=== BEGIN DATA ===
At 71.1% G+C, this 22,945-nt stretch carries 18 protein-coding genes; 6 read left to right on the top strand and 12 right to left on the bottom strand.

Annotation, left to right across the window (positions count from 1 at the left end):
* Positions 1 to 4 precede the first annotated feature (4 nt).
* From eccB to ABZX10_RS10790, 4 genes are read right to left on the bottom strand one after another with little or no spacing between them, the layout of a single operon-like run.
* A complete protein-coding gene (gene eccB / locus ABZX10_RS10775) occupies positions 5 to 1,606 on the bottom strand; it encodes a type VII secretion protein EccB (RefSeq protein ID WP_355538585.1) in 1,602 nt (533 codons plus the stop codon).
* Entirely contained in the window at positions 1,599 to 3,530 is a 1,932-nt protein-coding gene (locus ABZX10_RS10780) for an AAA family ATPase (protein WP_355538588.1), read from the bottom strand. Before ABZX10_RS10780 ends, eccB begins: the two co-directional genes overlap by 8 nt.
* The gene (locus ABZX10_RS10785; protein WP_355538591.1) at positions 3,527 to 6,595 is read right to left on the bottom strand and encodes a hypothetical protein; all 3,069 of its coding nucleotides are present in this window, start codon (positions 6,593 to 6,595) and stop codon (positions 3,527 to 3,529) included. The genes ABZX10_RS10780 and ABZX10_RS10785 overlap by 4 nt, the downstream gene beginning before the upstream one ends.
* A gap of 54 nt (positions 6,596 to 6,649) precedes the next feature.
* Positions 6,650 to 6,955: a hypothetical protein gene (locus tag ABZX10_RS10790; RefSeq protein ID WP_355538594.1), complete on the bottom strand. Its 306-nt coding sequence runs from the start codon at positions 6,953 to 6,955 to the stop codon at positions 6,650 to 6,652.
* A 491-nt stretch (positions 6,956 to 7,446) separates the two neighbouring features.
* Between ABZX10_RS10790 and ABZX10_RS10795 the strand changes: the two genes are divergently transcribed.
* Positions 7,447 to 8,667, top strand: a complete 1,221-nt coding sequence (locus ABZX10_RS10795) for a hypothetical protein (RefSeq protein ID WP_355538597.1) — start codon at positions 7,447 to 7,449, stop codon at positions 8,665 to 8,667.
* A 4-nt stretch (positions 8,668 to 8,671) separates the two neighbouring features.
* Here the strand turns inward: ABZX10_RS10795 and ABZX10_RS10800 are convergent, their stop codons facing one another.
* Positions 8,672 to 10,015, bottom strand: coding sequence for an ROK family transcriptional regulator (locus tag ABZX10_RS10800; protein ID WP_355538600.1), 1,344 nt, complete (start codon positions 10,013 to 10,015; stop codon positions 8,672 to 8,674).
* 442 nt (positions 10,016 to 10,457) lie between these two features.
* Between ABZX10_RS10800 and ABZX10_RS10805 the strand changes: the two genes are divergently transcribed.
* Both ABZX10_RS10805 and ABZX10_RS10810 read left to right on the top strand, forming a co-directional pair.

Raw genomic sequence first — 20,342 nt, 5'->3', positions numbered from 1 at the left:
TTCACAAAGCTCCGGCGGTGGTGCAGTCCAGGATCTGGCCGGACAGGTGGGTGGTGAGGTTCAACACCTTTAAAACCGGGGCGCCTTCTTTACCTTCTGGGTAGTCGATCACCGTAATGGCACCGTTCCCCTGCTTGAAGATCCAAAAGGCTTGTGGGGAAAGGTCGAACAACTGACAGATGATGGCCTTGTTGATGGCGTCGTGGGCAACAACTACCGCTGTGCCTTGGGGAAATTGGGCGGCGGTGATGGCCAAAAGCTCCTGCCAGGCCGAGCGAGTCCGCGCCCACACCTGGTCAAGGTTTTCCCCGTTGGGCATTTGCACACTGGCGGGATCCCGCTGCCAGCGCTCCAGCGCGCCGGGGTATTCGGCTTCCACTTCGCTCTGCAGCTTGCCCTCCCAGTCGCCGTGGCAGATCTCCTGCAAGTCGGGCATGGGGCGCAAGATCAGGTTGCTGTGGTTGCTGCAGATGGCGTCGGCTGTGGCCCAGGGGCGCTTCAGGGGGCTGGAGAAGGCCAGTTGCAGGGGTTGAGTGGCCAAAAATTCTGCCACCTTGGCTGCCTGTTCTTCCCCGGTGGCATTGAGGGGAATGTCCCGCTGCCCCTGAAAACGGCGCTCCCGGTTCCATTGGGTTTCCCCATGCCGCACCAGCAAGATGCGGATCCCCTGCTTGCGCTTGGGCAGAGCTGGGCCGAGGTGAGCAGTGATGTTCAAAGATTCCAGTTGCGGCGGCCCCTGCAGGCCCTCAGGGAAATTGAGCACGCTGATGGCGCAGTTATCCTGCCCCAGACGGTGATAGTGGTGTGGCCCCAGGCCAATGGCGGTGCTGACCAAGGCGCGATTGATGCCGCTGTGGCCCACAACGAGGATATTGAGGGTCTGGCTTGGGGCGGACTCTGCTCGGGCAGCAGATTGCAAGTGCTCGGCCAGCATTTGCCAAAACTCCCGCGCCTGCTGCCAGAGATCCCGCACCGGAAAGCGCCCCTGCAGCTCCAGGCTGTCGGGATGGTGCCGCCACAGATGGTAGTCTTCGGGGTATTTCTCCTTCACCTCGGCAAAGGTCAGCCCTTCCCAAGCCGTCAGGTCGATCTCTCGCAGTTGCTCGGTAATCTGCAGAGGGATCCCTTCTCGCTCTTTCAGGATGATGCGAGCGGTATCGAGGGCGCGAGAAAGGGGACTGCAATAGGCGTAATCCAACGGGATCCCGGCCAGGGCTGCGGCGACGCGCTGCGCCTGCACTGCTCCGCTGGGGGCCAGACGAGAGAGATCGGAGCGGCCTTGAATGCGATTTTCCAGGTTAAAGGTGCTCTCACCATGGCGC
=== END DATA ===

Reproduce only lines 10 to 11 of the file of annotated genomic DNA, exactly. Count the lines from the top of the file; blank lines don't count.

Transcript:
* A 491-nt stretch (positions 6,956 to 7,446) separates the two neighbouring features.
* Between ABZX10_RS10790 and ABZX10_RS10795 the strand changes: the two genes are divergently transcribed.